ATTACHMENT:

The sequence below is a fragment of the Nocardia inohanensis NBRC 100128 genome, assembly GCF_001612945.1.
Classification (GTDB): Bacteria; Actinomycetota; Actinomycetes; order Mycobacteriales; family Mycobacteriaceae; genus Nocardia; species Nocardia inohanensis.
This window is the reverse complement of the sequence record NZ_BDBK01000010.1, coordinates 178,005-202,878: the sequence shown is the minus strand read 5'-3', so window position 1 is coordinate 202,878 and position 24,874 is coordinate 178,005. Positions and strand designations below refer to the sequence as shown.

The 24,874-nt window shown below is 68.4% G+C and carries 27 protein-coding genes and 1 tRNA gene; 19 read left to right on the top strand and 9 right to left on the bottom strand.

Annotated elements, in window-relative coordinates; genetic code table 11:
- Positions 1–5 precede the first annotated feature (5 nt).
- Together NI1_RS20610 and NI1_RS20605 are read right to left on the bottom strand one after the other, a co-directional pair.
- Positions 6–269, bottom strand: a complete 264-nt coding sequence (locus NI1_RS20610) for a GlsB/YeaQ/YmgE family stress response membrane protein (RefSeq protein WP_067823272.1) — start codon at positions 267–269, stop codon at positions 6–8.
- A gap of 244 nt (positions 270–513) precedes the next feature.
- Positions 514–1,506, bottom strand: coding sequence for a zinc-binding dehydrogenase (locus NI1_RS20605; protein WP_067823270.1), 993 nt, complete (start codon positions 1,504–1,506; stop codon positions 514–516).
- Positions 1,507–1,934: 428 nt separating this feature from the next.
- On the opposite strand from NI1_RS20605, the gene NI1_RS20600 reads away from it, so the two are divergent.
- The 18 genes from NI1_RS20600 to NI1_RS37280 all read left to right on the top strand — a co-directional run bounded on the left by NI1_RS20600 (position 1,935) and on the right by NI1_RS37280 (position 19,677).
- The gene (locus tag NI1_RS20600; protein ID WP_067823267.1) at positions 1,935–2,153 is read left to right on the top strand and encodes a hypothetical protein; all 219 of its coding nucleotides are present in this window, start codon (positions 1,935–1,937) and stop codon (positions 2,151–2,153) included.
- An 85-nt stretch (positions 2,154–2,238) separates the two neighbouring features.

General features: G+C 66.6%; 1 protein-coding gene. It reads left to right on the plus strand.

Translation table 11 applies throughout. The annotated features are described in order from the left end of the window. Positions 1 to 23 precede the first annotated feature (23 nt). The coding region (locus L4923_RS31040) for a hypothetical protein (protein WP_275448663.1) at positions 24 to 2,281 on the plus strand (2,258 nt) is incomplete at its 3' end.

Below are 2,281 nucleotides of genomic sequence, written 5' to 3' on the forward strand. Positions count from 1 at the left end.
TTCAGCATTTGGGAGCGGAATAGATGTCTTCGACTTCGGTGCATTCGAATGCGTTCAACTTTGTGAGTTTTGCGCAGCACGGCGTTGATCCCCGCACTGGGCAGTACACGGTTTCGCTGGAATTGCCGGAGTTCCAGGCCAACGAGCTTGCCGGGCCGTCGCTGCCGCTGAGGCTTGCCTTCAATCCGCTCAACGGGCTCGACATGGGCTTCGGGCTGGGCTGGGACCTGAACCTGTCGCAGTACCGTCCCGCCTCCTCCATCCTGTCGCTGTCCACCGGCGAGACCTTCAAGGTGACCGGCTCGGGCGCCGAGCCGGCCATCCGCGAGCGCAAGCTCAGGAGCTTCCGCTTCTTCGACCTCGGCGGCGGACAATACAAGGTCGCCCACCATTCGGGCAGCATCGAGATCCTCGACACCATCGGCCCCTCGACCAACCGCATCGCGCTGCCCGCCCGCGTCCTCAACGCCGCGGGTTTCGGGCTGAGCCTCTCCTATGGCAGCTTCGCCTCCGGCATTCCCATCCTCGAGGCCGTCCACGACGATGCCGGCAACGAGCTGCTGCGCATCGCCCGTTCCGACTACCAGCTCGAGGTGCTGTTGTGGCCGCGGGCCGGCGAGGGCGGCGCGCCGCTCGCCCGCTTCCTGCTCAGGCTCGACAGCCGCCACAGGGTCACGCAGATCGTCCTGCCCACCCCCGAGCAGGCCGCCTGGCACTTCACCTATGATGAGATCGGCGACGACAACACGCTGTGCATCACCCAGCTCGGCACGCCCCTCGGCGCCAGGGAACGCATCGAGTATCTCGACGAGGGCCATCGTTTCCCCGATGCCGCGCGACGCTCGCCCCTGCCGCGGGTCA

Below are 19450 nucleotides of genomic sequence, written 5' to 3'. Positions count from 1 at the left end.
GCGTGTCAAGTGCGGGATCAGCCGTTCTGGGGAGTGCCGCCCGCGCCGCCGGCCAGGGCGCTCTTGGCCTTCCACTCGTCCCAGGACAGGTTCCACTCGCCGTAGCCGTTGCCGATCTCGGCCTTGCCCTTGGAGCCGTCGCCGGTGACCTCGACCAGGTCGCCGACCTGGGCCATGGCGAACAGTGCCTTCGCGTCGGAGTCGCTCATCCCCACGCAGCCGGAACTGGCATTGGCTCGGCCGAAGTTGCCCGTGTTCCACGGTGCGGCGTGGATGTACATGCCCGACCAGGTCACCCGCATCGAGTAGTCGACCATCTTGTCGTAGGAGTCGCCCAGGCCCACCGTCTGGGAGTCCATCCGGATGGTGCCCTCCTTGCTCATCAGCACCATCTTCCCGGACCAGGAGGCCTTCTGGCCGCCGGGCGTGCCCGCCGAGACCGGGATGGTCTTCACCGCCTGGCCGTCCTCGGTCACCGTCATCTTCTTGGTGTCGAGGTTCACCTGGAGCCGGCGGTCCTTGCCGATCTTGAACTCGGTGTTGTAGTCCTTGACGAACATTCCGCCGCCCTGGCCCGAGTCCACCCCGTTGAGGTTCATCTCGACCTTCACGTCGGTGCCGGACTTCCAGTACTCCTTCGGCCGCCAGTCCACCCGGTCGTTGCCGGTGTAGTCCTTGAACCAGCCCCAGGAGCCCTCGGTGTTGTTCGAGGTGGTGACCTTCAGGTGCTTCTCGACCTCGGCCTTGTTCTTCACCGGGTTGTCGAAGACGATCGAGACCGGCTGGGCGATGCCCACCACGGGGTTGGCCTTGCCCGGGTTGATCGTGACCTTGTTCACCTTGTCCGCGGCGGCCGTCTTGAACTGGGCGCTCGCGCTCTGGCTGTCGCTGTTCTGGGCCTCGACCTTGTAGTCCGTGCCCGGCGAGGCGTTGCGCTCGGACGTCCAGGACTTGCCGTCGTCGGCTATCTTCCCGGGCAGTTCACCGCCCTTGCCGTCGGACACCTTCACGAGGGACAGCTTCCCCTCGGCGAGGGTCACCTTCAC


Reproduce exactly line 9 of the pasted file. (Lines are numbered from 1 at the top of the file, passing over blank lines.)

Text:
- A gap of 244 nt (positions 270–513) precedes the next feature.